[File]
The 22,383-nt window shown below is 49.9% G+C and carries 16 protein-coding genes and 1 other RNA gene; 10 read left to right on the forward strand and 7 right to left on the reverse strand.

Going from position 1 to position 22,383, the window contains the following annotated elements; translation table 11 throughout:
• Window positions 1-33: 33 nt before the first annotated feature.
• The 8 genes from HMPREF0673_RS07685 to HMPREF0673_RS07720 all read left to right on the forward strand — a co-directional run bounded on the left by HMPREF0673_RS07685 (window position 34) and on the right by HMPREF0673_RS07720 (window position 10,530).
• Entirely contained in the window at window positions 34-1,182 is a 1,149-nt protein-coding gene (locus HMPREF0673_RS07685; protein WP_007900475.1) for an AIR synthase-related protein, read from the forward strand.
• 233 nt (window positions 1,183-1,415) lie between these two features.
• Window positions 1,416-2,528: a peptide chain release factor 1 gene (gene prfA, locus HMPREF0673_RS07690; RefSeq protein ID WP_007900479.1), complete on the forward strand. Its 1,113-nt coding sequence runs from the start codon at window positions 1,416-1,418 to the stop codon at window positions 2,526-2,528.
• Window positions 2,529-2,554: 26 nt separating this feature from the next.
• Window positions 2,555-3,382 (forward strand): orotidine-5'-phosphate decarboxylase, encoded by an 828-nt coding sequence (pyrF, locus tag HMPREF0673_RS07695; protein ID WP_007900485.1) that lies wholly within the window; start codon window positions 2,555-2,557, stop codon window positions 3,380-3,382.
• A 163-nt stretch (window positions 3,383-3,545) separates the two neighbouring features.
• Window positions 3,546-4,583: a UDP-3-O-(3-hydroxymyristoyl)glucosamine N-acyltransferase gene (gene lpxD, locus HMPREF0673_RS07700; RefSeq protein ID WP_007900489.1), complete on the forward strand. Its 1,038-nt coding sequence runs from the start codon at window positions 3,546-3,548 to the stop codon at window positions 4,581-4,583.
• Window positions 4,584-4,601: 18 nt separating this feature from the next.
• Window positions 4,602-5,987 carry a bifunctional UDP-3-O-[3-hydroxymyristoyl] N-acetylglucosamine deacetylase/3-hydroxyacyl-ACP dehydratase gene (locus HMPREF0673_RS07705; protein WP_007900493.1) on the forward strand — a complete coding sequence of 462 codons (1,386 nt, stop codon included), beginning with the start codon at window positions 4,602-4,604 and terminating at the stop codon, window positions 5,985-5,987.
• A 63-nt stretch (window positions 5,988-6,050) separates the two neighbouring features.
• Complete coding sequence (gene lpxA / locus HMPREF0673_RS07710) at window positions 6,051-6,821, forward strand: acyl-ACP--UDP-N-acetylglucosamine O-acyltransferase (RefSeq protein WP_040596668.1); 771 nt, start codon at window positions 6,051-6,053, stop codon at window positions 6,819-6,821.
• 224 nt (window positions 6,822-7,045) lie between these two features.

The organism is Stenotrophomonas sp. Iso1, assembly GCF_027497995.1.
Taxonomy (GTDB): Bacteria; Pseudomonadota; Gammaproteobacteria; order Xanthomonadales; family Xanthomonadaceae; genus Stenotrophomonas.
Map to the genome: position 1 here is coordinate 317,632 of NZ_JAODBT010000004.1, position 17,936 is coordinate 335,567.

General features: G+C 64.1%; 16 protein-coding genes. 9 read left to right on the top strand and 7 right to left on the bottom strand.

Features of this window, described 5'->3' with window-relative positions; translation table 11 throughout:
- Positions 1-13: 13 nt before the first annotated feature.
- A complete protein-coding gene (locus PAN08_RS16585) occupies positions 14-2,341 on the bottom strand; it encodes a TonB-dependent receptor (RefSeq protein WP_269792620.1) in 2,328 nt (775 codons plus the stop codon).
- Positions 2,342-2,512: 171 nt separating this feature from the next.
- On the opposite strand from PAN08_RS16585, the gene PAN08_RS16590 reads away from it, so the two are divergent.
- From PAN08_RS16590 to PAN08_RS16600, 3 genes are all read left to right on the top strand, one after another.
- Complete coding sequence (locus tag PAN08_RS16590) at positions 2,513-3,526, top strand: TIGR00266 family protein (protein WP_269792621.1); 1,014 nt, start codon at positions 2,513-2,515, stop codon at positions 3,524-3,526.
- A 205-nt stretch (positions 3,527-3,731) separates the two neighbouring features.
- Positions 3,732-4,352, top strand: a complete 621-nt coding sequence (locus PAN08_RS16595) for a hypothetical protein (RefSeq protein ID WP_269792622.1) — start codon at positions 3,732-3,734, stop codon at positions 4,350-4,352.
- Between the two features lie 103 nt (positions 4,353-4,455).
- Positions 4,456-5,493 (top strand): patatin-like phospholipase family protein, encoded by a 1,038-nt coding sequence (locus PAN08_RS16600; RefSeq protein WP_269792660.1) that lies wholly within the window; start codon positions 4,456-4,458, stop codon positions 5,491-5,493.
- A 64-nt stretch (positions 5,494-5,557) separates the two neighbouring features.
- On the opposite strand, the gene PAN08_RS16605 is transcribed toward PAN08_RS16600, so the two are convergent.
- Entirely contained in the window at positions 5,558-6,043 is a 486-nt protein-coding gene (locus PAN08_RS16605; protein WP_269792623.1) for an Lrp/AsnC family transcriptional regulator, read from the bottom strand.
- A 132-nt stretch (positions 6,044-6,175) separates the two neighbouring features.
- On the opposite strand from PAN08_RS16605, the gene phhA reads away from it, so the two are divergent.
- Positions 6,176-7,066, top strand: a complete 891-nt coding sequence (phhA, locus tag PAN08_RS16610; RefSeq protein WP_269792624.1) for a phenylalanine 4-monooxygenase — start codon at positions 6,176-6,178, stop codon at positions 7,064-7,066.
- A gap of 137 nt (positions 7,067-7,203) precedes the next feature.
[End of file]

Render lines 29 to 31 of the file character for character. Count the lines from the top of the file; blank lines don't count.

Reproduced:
- Positions 3,732-4,352, top strand: a complete 621-nt coding sequence (locus PAN08_RS16595) for a hypothetical protein (RefSeq protein ID WP_269792622.1) — start codon at positions 3,732-3,734, stop codon at positions 4,350-4,352.
- Between the two features lie 103 nt (positions 4,353-4,455).
- Positions 4,456-5,493 (top strand): patatin-like phospholipase family protein, encoded by a 1,038-nt coding sequence (locus PAN08_RS16600; RefSeq protein WP_269792660.1) that lies wholly within the window; start codon positions 4,456-4,458, stop codon positions 5,491-5,493.